Without citing specific examples, I've encountered questions and answers (comments, personally, are less bothersome) that are convoluted or incredibly lengthy (where the length does not provide further clarification).

Should site users, contributors and administrators strive for brevity (without sacrificing clarity)? This is slightly different from marking a question or answer "unclear".

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    Citing specific examples may be helpful here. In general useless fluff is obviously stupid, but too often people leave things out without realizing how they can be useful. – Double AA Nov 12 '15 at 11:13


In my opinion, pretty much all non-fiction writing, including here, should follow my academic mentor's response when he was asked how long he was expecting papers with for his classes to be: just long enough to clearly and completely respond to the assignment's requirements.

The FAQ links in msh210's answer provide general "requirements" for good questions and answers, with the requirements for a good answer, obviously, also depending on what, in particular, the question is asking for. In addition, the following previous Meta posts elaborate on what Mi Yodeya expects in terms of clarity and completeness:

The longer a question or answer is, the more work it is for members of the community to evaluate, improve, or respond to it. Therefore, once the requirements are met, the shorter, the better.

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    One can interpret the Mishnah as already having stated this: Shamma'i would say, "[...] say little and do much [...]" (Avot 1:15). – Lee Nov 12 '15 at 15:27
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    I think this answer is dangerous as more it is more common (IMO) for posters to end up leaving things out to keep it simple (think of those one line questions where the body just repeats the title) than add in too much. Please don't skimp on actually providing us context, motivation, sources, etc. in your post. That is NOT fluff by any standard. I think this answer should better emphasize the importance of not missing the "completely" part of your advice. – Double AA Nov 12 '15 at 17:42
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    @DoubleAA, I believe that some of our content suffers from too little necessary information, and some suffers from too much extraneous information. (And some suffers both ways.) We have plenty of content on Meta, some of which I've now linked in this answer, that provides guidance on making content sufficiently clear and complete. The question at hand is whether there is also a value to keeping things concise. My answer to this question is yes, and I feel that it's sufficient to incorporate the competing values by reference. – Isaac Moses Nov 12 '15 at 18:34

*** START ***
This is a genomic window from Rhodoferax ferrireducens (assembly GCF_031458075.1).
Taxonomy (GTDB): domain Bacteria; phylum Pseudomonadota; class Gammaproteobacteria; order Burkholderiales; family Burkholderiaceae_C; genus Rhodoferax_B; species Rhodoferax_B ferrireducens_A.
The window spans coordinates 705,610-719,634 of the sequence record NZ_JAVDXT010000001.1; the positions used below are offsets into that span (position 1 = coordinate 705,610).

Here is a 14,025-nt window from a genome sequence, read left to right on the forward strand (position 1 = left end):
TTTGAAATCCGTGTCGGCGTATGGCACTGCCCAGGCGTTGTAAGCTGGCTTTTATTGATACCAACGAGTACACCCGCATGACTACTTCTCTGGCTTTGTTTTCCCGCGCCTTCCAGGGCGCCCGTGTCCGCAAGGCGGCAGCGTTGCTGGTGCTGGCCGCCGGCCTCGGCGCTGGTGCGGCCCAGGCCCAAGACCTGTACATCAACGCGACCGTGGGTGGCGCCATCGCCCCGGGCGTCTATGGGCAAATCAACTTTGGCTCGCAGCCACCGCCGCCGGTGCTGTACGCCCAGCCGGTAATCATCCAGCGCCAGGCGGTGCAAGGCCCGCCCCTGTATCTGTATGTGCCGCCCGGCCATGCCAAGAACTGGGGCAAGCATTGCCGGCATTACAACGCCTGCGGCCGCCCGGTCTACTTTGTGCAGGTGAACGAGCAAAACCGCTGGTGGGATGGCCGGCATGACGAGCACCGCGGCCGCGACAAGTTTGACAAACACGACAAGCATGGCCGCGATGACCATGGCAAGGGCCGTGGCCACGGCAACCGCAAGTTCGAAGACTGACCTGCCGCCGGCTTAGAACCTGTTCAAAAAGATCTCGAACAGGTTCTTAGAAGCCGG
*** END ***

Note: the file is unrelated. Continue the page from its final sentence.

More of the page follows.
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    Related: scottsigler.com/podcast/alive-episode-21-q-a 1:14:37 - 1:23:12 – Isaac Moses Nov 13 '15 at 10:43
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    Relevant Dr. Seuss quote: "The writer who breeds more words than he needs is making a chore for the reader who reads. That's why my belief is the briefer the brief is, the greater the sigh of the reader's relief is." – Fred Nov 25 '15 at 18:21

This is just my opinion, not any kind of official statement.

There are a number of factors that go into a good post. Some of these are delineated at https://judaism.stackexchange.com/help/how-to-ask and https://judaism.stackexchange.com/help/on-topic and https://judaism.stackexchange.com/help/how-to-answer. Some others, here on Meta, are linked to from Isaac Moses's answer here.

Among those factors is clarity. A typical reader of a post should understand the post; for an answer, the asker should. Ideally, even an atypical reader should. There's more detail on this on a number of the help pages and Meta posts, above.

Sometimes adding stuff to a post improves clarity. Sometimes it reduces clarity. Sometimes, one needs to remove some stuff and add other stuff in order to achieve maximal clarity. And then, sometimes, adding stuff reduces clarity but should be done anyway in order to make the post rate higher on one of the other quality measures I allude to above.

(I imagine it's extremely rare that adding something to a post will neither improve nor reduce the post's quality.)

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